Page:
Reading time for children: 4 min
Once upon a time, there was a king who had three daughters. He desired to find out which of the three loved him the most. So he called them forth, and posed the question to each: „How much do you love me?“ The first said that she loved him more than the whole kingdom.
The second that she loved him more than all the jewels and pearls in the world. When the third daughter declared that she loved him more than salt, he flew into a rage. Then he ordered his servant to carry the little girl into the woods and kill her.
Yet when they reached the lonely wood, the servant told her that he was devoted to her and would not have killed her under any circumstance. He was delighted to agree to her plan: that he make her a tunic of mouseskins, and leave her to make her own way. When it was done, the girl wrapped herself in it and went straight to the neighboring king and asked for employment.
She had cut her hair short, and said she was a boy, and the king believed her, and took her on as his personal servant. Now it was the king’s habit, when taking his boots off at night, to throw them at his serving boy’s head. One night, the king asked the lad in mouseskins where he had come from.
The youth replied: „From the country where one doesn’t toss boots at people’s heads!“ From that moment, the king was suspicious of the boy, and set the other servants to spying on him. When they discovered a ring in the mouseskin boy’s chamber, they brought it to the king. It was of such valued that they thought [s]he had stolen it.
The king called Mouseskin to him and and asked how she obtained the ring. That’s when she realized that she could not hide herself any longer. She unwrapped the mouseskin, and her golden hair streamed down. As she stepped out of the skin, he could see she was beautiful, indeed so beautiful that he immediately took off his crown, put it on her head, and declared her to be his wife.
A grand wedding was celebrated and all of the neighboring kings, including Mouseskin’s very own father, were invited. But although the guests were entertained with the most delicious wines, the most graceful dancers, and the most elegant dishes, the food itself seemed to have no taste. One king became irritated and said: „I’d rather die than eat such food!“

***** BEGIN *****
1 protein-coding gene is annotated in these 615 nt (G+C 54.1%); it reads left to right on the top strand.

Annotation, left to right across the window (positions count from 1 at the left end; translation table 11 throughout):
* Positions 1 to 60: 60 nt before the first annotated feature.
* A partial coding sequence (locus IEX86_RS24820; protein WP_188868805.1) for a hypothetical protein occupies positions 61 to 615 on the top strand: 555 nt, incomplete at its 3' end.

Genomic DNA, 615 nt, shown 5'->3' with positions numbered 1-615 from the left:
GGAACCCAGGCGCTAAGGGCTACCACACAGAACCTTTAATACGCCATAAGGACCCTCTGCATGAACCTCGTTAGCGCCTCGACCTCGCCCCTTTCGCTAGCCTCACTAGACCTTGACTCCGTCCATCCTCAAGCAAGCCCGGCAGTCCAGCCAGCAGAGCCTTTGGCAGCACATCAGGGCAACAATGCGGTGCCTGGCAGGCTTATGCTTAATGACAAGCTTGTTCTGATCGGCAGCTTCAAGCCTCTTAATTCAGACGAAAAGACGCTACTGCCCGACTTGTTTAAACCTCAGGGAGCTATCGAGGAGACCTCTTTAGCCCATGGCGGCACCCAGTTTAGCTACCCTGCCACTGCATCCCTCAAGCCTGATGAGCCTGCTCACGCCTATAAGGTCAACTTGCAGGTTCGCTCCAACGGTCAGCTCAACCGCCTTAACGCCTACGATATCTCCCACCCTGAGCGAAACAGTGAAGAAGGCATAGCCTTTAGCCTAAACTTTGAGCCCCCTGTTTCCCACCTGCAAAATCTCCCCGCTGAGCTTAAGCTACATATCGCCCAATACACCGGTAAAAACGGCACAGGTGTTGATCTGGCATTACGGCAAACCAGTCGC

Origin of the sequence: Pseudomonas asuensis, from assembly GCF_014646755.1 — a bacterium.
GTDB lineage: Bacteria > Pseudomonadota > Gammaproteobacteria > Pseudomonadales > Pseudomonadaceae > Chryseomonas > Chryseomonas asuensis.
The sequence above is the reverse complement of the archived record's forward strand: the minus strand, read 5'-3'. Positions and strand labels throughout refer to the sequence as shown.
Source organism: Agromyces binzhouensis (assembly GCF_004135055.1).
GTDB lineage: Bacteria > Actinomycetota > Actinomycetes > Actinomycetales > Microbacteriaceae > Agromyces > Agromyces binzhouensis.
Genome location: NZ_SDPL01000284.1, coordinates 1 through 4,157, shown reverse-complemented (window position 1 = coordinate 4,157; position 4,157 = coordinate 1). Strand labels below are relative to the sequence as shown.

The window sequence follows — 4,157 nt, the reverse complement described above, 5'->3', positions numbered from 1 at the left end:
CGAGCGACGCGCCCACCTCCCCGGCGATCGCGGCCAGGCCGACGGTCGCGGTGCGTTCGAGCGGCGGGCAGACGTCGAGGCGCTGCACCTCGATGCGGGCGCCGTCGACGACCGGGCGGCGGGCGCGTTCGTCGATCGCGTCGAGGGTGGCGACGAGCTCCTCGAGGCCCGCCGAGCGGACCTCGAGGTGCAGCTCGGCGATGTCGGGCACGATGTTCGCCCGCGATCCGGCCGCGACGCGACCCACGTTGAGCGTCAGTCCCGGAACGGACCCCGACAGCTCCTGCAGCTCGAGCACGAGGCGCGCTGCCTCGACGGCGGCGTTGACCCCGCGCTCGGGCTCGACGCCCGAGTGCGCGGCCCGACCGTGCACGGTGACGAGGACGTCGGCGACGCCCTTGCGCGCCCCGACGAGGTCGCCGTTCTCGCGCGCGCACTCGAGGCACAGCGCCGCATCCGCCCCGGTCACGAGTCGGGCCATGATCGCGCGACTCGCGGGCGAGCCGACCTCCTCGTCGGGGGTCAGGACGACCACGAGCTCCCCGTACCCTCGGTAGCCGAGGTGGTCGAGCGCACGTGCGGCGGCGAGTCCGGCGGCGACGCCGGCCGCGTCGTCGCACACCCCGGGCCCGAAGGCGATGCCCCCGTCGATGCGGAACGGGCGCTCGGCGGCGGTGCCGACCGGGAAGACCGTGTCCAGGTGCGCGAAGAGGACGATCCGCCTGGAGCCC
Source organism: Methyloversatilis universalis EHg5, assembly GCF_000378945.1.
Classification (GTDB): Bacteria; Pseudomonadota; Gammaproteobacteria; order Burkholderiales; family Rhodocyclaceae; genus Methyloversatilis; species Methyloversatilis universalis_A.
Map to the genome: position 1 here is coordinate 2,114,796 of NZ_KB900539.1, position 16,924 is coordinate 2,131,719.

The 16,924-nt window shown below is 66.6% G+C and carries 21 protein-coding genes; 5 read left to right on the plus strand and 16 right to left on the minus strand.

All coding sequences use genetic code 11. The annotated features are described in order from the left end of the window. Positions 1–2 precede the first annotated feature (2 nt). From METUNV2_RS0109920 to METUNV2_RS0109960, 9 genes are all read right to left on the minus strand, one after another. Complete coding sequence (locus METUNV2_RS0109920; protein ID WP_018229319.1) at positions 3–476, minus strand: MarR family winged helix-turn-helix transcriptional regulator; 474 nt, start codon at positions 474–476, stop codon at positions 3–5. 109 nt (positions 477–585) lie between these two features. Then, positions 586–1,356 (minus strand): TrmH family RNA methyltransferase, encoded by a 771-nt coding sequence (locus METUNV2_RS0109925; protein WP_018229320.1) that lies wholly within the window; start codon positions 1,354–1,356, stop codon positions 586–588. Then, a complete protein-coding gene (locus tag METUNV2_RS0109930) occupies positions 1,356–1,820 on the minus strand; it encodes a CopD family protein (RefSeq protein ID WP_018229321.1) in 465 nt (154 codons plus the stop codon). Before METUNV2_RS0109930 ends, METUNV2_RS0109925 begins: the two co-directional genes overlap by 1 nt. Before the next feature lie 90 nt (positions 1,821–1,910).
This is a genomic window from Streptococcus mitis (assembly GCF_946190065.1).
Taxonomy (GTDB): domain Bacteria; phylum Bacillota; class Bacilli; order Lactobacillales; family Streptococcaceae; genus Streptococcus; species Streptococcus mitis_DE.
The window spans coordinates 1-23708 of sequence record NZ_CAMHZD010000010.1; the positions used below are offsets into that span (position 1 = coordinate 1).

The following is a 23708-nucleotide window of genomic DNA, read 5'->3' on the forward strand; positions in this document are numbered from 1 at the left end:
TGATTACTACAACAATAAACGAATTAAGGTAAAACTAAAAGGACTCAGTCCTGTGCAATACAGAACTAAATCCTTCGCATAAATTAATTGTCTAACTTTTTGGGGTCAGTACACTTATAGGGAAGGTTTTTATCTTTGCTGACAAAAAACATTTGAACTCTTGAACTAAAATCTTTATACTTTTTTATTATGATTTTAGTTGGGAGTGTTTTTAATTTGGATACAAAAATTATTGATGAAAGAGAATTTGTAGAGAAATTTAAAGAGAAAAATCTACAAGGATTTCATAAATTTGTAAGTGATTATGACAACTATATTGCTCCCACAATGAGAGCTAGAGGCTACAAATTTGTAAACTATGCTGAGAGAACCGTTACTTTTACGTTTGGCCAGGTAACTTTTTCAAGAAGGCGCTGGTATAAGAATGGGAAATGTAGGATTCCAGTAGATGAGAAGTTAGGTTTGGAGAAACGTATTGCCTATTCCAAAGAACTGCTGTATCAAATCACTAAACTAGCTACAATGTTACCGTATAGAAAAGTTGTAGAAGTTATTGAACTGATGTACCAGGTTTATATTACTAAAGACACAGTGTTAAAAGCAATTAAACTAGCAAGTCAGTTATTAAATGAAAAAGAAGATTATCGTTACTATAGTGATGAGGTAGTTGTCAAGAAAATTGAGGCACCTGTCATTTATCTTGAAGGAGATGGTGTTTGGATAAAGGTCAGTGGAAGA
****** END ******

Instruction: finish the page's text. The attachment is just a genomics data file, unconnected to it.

No sooner had he uttered those words than his daughter, the new Queen, came to his side. That is when she said: „Well, now you say you can’t live without salt, but when I said I loved you more than salt, you wanted to have me killed.“
And all of a sudden, the grumpy old king realized that this young woman was none other than his youngest daughter, who he had believed to be long dead. In joy, he kissed her, and begged her forgiveness. Now that he had found her again, she was more dear to him than his kingdom and all the jewels in the world.
Backgrounds to fairy tale „Princess Mouseskin“
„Princess Mouseskin“ is a lesser-known fairy tale from the Brothers Grimm, Jacob and Wilhelm Grimm, who were German academics, linguists, cultural researchers, and authors. They are famous for their collection of European folk tales, which aimed to preserve and document the rich oral tradition of storytelling. Their collection, „Grimm’s Fairy Tales“ (originally titled „Children’s and Household Tales“), was first published in 1812 and has since become an influential source of folklore and inspiration for various adaptations in literature, theater, and film.
„Princess Mouseskin“ is a variant of the Aarne-Thompson folktale type 510B, which includes stories of persecuted heroines who disguise themselves and flee their homes. Other well-known stories in this category include „Cinderella“ and „Donkeyskin.“ The tale shares themes and motifs with these stories, such as the transformation of the heroine, the symbolic importance of clothing, and the eventual recognition of the heroine’s true identity.